The shoemaster returned to his shop and carried on working. Just then, he heard voices outside. Had Jesus come? He rushed to the door. But all he could see was a group of children singing carols.
"It's Christmas Day, goodwill on earth, Let's celebrate The Savior's birth. God gave His love, what can I bring That's worthy of a new-born King?"
The old shoemaster smiled and said, "Thank you. You must be so thirsty after your singing. I have hot drinks warming on my stove. I was saving them for a special guest, but I'm sure He won't mind. I have other gifts for Him." He poured them hot drinks and waved them goodbye.
No sooner had he gone back to his work than the old shoemaster heard a different set of footsteps. It must be Jesus! He rushed out into the street. But as the footsteps came closer, the old shoemaster recognized the figure of a poor widow and her children. How hungry they looked. "Come in and have some of my soup," said the kind old shoemaker, "I was saving it for a special guest, but I'm sure He won't mind. I still have another gift for Him."
The widow and her children went into the shop and warmed themselves by the fire. The old shoemaster gave them soup and fresh bread to eat.
Meanwhile, across the street, the children in the orphanage were getting ready for bed. They tucked themselves under the covers and fell asleep.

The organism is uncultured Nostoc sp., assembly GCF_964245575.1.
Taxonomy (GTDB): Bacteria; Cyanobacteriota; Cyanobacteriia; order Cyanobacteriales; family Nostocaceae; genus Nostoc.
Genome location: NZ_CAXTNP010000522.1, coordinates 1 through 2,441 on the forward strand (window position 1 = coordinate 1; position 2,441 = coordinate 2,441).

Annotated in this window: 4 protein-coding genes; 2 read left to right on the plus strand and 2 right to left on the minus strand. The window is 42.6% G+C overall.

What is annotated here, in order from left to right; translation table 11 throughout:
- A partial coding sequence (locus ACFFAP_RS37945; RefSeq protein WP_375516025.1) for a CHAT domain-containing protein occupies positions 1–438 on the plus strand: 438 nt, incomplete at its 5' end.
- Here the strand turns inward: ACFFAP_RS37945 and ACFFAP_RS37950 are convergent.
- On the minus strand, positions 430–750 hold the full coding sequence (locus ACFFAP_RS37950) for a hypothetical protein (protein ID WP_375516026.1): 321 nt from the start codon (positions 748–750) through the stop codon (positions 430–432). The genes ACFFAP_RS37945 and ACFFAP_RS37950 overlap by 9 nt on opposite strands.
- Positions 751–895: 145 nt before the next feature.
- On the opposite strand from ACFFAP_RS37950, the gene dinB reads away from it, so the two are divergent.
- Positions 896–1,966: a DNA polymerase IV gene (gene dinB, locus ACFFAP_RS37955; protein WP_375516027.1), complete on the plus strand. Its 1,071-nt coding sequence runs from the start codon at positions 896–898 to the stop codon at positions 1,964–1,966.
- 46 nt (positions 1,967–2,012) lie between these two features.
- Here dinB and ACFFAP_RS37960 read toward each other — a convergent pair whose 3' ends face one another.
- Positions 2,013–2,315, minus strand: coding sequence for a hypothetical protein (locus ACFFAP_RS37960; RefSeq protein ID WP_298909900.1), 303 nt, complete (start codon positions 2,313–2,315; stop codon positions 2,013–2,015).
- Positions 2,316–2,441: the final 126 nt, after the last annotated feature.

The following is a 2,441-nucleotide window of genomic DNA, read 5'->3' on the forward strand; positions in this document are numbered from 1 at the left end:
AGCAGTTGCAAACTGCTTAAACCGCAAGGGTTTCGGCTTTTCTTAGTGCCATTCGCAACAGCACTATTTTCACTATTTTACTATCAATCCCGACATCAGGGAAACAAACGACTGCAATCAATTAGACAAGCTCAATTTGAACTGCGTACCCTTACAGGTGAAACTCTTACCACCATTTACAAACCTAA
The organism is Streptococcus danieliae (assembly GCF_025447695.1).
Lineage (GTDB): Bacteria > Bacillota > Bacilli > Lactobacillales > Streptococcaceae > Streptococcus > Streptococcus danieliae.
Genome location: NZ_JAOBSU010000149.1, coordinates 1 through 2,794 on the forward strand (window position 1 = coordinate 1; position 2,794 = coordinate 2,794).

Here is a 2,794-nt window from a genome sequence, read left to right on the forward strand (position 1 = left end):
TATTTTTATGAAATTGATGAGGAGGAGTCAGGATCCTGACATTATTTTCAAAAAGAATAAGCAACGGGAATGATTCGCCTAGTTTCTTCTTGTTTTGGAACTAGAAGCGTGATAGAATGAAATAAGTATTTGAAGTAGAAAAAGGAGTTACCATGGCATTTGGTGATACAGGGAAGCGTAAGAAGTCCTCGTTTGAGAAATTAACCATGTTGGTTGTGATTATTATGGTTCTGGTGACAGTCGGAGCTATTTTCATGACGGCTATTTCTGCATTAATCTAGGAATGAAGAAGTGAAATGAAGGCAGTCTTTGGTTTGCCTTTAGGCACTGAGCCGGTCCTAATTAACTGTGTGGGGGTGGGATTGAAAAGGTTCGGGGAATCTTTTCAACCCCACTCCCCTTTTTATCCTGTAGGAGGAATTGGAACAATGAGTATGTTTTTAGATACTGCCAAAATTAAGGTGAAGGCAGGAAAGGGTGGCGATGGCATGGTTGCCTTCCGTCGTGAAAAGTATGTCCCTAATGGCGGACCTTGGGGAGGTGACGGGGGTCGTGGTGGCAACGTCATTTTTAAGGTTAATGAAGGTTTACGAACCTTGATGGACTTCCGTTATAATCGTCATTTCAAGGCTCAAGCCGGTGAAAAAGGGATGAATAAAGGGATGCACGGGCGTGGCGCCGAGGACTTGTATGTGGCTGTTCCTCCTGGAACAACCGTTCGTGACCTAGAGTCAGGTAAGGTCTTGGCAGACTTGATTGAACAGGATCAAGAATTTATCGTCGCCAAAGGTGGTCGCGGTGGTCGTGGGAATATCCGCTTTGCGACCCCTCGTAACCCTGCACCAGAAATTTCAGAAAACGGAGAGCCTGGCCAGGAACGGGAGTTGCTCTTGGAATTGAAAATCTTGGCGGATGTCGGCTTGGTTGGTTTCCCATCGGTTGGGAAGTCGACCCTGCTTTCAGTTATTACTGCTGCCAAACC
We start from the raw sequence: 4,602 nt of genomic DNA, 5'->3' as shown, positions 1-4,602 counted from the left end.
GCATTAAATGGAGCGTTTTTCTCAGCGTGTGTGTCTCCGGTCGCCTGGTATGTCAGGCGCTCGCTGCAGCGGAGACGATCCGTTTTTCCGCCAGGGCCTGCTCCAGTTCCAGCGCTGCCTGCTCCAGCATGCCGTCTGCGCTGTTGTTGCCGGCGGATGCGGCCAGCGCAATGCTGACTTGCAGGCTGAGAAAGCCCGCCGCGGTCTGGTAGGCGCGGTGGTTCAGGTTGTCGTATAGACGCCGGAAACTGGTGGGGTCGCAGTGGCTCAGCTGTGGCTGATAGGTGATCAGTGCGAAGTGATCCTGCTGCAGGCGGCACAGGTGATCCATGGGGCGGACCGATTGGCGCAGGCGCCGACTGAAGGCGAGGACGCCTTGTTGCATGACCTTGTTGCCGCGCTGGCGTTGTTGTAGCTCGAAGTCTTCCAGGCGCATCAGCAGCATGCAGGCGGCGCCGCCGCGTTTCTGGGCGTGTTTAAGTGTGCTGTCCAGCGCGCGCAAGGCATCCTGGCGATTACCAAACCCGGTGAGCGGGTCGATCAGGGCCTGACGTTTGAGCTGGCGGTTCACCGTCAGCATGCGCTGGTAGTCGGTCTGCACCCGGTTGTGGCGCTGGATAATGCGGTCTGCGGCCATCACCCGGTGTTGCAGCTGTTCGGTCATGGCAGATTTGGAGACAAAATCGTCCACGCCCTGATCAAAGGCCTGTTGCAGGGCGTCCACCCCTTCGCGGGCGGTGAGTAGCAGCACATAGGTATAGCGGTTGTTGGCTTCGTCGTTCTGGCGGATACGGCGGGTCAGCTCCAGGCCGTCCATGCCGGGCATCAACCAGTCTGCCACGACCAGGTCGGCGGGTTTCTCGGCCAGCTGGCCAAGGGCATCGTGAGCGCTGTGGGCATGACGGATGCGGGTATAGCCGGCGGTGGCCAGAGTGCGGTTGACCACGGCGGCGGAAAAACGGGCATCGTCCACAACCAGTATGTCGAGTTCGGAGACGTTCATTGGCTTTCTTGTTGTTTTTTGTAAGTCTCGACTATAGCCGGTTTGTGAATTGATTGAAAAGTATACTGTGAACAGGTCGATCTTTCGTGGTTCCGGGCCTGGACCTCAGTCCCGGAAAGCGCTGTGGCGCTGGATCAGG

The poor widow and her children thanked the old shoemaster for his kindness and went on their way.
The old shoemaster looked at his clock. It was getting late. He must finish making his gift for Jesus.
Every so often he would look out of the window to see if Jesus was coming down the street. But no one came.
Just before dawn he finished making the shoes. He had a pair in every size, but Jesus had not come to collect His gift.
The old shoemaster stared out of his window. Tears streamed down his face. Jesus had promised to visit him, but Jesus had not come. What would he do with all the shoes he had made?
As the sun rose in the sky, he looked across the street at the orphanage and wiped his tears away. He had a wonderful idea! He gathered up the shoes into a sack. Then he tiptoed across the street and into the orphanage.
He placed a pair of his finest shoes by each child. Then he tiptoed back to his shop, sat in his comfortable chair, and closed his eyes. As he dozed, he heard the same voice he had heard the night before: "Thank you kind shoemaster. I visited you last night and you gave me warmth. I was thirsty and you gave me a drink. I was hungry and you fed me, and, kind shoemaster, I was in the orphanage and you came to visit Me. Thank you for giving me the finest pair of your shoes. Whatever you did for all these people, you also did for me."
Christmas bells rang out across the village as the orphans woke to find their gifts.
Excited children rushed out to play. The old shoemaster shuffled out to join the Christmas celebrations. It was the happiest Christmas he had ever had!